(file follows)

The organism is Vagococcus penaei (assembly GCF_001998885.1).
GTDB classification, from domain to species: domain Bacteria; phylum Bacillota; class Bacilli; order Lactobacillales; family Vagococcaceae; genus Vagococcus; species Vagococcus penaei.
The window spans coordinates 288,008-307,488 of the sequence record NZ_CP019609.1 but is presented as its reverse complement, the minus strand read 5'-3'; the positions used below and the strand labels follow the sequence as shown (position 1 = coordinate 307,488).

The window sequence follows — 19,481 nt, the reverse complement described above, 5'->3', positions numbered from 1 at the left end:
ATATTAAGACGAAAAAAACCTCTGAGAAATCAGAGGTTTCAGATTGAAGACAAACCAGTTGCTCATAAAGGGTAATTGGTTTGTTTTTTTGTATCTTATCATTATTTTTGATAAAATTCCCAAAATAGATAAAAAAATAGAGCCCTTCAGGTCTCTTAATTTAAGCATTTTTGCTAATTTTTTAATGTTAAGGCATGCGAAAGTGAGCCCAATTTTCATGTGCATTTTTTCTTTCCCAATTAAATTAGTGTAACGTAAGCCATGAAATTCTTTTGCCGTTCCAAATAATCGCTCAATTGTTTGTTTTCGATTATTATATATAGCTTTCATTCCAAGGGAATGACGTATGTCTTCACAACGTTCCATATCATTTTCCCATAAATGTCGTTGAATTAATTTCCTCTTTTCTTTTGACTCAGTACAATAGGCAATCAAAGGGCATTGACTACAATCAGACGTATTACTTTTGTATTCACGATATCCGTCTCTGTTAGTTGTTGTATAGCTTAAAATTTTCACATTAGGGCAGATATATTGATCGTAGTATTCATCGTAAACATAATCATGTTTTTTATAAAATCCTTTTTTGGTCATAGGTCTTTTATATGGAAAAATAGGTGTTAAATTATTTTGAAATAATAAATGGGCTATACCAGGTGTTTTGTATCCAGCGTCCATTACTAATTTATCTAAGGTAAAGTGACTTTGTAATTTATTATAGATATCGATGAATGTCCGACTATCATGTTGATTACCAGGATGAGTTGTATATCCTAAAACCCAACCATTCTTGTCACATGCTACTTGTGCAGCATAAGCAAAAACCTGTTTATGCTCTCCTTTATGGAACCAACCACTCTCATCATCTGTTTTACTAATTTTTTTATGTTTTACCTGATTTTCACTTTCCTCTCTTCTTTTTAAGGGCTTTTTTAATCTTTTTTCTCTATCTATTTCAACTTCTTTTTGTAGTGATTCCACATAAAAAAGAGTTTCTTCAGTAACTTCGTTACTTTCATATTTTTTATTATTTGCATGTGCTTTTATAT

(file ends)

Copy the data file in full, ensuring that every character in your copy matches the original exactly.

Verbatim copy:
The organism is Vagococcus penaei (assembly GCF_001998885.1).
GTDB classification, from domain to species: domain Bacteria; phylum Bacillota; class Bacilli; order Lactobacillales; family Vagococcaceae; genus Vagococcus; species Vagococcus penaei.
The window spans coordinates 288,008-307,488 of the sequence record NZ_CP019609.1 but is presented as its reverse complement, the minus strand read 5'-3'; the positions used below and the strand labels follow the sequence as shown (position 1 = coordinate 307,488).

The window sequence follows — 19,481 nt, the reverse complement described above, 5'->3', positions numbered from 1 at the left end:
ATATTAAGACGAAAAAAACCTCTGAGAAATCAGAGGTTTCAGATTGAAGACAAACCAGTTGCTCATAAAGGGTAATTGGTTTGTTTTTTTGTATCTTATCATTATTTTTGATAAAATTCCCAAAATAGATAAAAAAATAGAGCCCTTCAGGTCTCTTAATTTAAGCATTTTTGCTAATTTTTTAATGTTAAGGCATGCGAAAGTGAGCCCAATTTTCATGTGCATTTTTTCTTTCCCAATTAAATTAGTGTAACGTAAGCCATGAAATTCTTTTGCCGTTCCAAATAATCGCTCAATTGTTTGTTTTCGATTATTATATATAGCTTTCATTCCAAGGGAATGACGTATGTCTTCACAACGTTCCATATCATTTTCCCATAAATGTCGTTGAATTAATTTCCTCTTTTCTTTTGACTCAGTACAATAGGCAATCAAAGGGCATTGACTACAATCAGACGTATTACTTTTGTATTCACGATATCCGTCTCTGTTAGTTGTTGTATAGCTTAAAATTTTCACATTAGGGCAGATATATTGATCGTAGTATTCATCGTAAACATAATCATGTTTTTTATAAAATCCTTTTTTGGTCATAGGTCTTTTATATGGAAAAATAGGTGTTAAATTATTTTGAAATAATAAATGGGCTATACCAGGTGTTTTGTATCCAGCGTCCATTACTAATTTATCTAAGGTAAAGTGACTTTGTAATTTATTATAGATATCGATGAATGTCCGACTATCATGTTGATTACCAGGATGAGTTGTATATCCTAAAACCCAACCATTCTTGTCACATGCTACTTGTGCAGCATAAGCAAAAACCTGTTTATGCTCTCCTTTATGGAACCAACCACTCTCATCATCTGTTTTACTAATTTTTTTATGTTTTACCTGATTTTCACTTTCCTCTCTTCTTTTTAAGGGCTTTTTTAATCTTTTTTCTCTATCTATTTCAACTTCTTTTTGTAGTGATTCCACATAAAAAAGAGTTTCTTCAGTAACTTCGTTACTTTCATATTTTTTATTATTTGCATGTGCTTTTATAT